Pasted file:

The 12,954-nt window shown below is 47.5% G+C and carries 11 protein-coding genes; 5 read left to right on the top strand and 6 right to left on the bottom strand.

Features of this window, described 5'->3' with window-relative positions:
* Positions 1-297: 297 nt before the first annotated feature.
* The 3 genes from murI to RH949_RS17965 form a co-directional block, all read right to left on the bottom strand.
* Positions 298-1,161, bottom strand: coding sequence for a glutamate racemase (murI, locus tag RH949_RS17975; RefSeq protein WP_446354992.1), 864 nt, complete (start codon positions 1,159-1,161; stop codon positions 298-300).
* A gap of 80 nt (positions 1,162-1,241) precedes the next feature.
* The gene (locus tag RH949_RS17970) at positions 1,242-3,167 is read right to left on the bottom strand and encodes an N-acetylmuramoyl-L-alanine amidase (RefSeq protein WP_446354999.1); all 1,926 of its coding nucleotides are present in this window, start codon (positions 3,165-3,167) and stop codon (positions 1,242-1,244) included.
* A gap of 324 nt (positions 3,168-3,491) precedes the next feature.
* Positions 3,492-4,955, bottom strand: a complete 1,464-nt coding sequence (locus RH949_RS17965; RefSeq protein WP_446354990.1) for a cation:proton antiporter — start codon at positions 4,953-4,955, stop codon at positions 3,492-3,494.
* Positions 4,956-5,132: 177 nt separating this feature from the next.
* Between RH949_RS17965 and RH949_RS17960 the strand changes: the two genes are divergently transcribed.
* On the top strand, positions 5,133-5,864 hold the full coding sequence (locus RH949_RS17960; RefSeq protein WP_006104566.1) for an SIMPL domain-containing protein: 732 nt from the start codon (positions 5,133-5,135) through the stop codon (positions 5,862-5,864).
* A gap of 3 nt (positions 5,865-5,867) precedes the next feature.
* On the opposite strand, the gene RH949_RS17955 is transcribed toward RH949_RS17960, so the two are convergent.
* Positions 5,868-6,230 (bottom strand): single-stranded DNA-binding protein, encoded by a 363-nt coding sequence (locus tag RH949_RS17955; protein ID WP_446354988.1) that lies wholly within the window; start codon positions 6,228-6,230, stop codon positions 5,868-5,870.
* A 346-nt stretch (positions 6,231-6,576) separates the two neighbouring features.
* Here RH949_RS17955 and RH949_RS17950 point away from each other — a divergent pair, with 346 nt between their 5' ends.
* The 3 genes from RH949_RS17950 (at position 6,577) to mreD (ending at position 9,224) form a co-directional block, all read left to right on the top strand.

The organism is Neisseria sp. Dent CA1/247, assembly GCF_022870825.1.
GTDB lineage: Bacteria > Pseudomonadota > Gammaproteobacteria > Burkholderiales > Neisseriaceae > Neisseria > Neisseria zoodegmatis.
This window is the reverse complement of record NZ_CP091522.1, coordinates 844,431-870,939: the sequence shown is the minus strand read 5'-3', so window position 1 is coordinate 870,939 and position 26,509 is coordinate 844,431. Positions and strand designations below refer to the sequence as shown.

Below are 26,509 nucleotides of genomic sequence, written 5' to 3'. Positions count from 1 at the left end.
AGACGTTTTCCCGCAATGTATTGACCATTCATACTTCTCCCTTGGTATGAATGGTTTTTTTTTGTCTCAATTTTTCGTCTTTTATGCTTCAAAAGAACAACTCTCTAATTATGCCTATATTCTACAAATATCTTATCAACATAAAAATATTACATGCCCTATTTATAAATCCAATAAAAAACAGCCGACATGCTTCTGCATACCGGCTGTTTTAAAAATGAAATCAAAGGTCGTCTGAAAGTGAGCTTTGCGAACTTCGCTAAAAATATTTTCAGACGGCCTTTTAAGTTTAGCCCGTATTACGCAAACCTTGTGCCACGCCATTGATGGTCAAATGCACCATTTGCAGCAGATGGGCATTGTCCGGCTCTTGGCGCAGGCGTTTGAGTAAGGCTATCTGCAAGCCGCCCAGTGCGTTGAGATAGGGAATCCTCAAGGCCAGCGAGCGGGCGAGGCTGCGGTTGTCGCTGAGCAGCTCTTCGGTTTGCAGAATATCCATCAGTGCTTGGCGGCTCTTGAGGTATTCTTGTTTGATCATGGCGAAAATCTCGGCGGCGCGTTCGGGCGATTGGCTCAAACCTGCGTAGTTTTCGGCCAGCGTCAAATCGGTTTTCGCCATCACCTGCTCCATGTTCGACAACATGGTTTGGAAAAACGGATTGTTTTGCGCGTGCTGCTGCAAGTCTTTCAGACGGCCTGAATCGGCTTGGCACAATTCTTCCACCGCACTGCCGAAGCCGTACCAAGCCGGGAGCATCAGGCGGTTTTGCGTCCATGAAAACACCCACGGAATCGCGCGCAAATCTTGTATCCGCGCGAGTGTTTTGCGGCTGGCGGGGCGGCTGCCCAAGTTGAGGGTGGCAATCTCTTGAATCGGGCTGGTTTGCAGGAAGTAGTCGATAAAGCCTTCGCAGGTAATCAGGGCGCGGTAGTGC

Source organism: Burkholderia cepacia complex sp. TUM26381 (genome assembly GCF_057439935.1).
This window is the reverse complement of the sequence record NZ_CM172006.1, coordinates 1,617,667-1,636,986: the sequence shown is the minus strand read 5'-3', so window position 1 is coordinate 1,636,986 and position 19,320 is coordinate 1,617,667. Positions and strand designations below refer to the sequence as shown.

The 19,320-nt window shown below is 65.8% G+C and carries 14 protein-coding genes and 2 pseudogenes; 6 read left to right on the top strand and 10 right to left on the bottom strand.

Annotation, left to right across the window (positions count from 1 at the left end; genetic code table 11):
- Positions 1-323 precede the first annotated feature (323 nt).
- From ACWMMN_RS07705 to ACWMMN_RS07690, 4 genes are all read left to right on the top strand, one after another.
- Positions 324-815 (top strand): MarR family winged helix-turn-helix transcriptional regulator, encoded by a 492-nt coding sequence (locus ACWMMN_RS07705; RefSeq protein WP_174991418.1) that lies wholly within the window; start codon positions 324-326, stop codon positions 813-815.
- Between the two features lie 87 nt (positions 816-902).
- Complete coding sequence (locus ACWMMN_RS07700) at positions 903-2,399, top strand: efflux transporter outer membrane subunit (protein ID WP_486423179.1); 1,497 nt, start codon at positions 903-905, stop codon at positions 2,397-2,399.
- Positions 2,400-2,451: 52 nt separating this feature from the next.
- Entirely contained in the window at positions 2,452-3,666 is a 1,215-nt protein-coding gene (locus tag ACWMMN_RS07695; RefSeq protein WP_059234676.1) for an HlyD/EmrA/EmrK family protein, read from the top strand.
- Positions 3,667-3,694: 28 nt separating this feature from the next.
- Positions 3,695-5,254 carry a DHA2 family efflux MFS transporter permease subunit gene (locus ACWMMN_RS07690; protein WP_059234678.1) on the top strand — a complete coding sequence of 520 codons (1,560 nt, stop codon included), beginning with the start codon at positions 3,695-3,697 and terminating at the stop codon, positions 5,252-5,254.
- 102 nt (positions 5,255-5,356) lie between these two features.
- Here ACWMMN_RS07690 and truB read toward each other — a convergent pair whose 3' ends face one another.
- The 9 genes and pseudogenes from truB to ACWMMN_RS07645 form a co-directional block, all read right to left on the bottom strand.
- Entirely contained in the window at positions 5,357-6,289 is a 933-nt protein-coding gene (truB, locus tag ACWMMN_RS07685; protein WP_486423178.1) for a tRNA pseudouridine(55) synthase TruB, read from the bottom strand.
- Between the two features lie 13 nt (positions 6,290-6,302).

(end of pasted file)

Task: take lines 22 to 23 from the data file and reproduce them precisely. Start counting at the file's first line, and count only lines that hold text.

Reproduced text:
Below are 26,509 nucleotides of genomic sequence, written 5' to 3'. Positions count from 1 at the left end.
AGACGTTTTCCCGCAATGTATTGACCATTCATACTTCTCCCTTGGTATGAATGGTTTTTTTTTGTCTCAATTTTTCGTCTTTTATGCTTCAAAAGAACAACTCTCTAATTATGCCTATATTCTACAAATATCTTATCAACATAAAAATATTACATGCCCTATTTATAAATCCAATAAAAAACAGCCGACATGCTTCTGCATACCGGCTGTTTTAAAAATGAAATCAAAGGTCGTCTGAAAGTGAGCTTTGCGAACTTCGCTAAAAATATTTTCAGACGGCCTTTTAAGTTTAGCCCGTATTACGCAAACCTTGTGCCACGCCATTGATGGTCAAATGCACCATTTGCAGCAGATGGGCATTGTCCGGCTCTTGGCGCAGGCGTTTGAGTAAGGCTATCTGCAAGCCGCCCAGTGCGTTGAGATAGGGAATCCTCAAGGCCAGCGAGCGGGCGAGGCTGCGGTTGTCGCTGAGCAGCTCTTCGGTTTGCAGAATATCCATCAGTGCTTGGCGGCTCTTGAGGTATTCTTGTTTGATCATGGCGAAAATCTCGGCGGCGCGTTCGGGCGATTGGCTCAAACCTGCGTAGTTTTCGGCCAGCGTCAAATCGGTTTTCGCCATCACCTGCTCCATGTTCGACAACATGGTTTGGAAAAACGGATTGTTTTGCGCGTGCTGCTGCAAGTCTTTCAGACGGCCTGAATCGGCTTGGCACAATTCTTCCACCGCACTGCCGAAGCCGTACCAAGCCGGGAGCATCAGGCGGTTTTGCGTCCATGAAAACACCCACGGAATCGCGCGCAAATCTTGTATCCGCGCGAGTGTTTTGCGGCTGGCGGGGCGGCTGCCCAAGTTGAGGGTGGCAATCTCTTGAATCGGGCTGGTTTGCAGGAAGTAGTCGATAAAGCCTTCGCAGGTAATCAGGGCGCGGTAGTGC